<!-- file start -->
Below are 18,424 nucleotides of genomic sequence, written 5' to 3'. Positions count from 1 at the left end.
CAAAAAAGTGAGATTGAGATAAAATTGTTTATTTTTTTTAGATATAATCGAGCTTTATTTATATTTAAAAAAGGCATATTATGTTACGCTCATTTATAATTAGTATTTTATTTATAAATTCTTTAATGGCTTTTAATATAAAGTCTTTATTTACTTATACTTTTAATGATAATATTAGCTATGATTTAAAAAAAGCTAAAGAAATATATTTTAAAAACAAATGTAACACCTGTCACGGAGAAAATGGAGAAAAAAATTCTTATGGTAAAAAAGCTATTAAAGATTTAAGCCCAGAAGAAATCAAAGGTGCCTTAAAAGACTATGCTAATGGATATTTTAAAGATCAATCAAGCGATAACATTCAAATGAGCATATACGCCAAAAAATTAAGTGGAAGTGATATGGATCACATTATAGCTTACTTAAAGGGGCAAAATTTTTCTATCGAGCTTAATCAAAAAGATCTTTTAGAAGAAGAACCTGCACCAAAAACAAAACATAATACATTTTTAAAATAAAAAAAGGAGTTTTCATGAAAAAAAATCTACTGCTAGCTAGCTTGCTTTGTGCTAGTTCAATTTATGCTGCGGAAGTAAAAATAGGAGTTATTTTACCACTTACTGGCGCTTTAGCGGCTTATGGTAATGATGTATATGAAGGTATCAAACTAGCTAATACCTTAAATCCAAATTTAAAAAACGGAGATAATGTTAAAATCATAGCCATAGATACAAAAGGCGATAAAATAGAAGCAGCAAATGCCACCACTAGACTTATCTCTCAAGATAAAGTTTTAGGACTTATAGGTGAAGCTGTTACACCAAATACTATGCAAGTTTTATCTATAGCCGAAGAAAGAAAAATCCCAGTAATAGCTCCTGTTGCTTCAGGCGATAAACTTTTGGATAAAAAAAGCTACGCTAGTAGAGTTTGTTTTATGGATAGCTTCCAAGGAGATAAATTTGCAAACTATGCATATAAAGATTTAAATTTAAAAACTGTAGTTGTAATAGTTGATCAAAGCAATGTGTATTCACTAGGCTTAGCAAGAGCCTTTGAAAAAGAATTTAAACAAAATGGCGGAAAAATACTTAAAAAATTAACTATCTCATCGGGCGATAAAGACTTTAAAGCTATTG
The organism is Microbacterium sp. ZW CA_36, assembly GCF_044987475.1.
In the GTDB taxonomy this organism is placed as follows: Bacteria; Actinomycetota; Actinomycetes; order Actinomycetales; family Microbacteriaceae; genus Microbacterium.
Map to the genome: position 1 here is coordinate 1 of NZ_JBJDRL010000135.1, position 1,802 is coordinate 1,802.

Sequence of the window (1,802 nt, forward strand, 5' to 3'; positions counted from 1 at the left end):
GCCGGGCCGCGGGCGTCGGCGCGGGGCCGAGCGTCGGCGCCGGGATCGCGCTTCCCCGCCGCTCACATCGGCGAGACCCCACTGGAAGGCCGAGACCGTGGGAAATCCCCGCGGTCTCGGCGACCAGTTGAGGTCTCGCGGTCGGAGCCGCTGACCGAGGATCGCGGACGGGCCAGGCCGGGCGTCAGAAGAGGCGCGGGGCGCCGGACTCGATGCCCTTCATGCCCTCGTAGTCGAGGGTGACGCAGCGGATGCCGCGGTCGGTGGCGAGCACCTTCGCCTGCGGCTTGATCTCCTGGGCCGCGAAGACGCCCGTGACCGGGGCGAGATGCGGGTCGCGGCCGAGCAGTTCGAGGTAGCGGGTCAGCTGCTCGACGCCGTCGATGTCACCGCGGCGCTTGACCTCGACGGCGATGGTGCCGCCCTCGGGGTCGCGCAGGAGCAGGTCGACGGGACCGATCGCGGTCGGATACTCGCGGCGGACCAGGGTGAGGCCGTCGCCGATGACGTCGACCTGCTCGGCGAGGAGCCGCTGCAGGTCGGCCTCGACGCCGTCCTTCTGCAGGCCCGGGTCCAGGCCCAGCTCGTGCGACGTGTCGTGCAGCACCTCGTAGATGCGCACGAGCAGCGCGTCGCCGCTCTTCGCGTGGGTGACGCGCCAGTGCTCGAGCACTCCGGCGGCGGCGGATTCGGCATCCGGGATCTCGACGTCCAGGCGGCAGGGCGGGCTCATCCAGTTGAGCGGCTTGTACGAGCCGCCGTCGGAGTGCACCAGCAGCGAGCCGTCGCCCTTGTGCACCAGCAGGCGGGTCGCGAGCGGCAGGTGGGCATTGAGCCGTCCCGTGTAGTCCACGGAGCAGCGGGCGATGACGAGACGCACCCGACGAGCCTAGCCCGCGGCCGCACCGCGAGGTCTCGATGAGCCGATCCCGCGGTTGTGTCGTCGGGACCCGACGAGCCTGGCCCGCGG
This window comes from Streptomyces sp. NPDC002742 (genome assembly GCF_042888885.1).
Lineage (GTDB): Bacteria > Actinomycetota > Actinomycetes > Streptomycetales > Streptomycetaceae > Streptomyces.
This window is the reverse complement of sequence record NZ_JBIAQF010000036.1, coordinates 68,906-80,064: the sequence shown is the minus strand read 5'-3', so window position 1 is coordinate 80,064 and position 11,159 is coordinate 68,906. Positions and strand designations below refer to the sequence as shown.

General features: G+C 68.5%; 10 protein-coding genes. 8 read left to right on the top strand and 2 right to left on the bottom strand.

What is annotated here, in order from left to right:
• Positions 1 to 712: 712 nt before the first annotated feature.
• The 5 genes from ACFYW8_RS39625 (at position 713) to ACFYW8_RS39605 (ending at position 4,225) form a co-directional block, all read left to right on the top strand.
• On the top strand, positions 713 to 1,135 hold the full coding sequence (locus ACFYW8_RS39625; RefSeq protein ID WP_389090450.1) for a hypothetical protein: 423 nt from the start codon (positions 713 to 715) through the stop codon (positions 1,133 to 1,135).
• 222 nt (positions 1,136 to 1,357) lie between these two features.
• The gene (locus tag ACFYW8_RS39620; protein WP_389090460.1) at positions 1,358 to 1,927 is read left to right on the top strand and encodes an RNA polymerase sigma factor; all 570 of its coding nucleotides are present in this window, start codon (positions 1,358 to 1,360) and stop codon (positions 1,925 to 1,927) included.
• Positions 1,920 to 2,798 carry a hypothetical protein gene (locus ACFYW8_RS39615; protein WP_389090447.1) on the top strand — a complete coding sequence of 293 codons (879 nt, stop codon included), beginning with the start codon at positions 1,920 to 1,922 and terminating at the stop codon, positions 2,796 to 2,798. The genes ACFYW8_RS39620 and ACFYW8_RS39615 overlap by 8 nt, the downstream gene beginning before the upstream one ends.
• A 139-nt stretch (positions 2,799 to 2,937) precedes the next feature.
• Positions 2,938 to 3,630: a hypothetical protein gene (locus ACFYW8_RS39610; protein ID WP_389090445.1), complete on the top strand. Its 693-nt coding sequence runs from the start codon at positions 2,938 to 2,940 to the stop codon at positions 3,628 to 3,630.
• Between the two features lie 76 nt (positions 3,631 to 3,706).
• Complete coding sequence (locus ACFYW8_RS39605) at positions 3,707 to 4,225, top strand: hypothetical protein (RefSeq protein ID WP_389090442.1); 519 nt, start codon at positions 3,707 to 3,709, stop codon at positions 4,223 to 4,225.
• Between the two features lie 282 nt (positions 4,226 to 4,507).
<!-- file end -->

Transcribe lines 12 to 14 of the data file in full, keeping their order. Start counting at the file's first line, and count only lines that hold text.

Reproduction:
What is annotated here, in order from left to right:
• Positions 1 to 712: 712 nt before the first annotated feature.
• The 5 genes from ACFYW8_RS39625 (at position 713) to ACFYW8_RS39605 (ending at position 4,225) form a co-directional block, all read left to right on the top strand.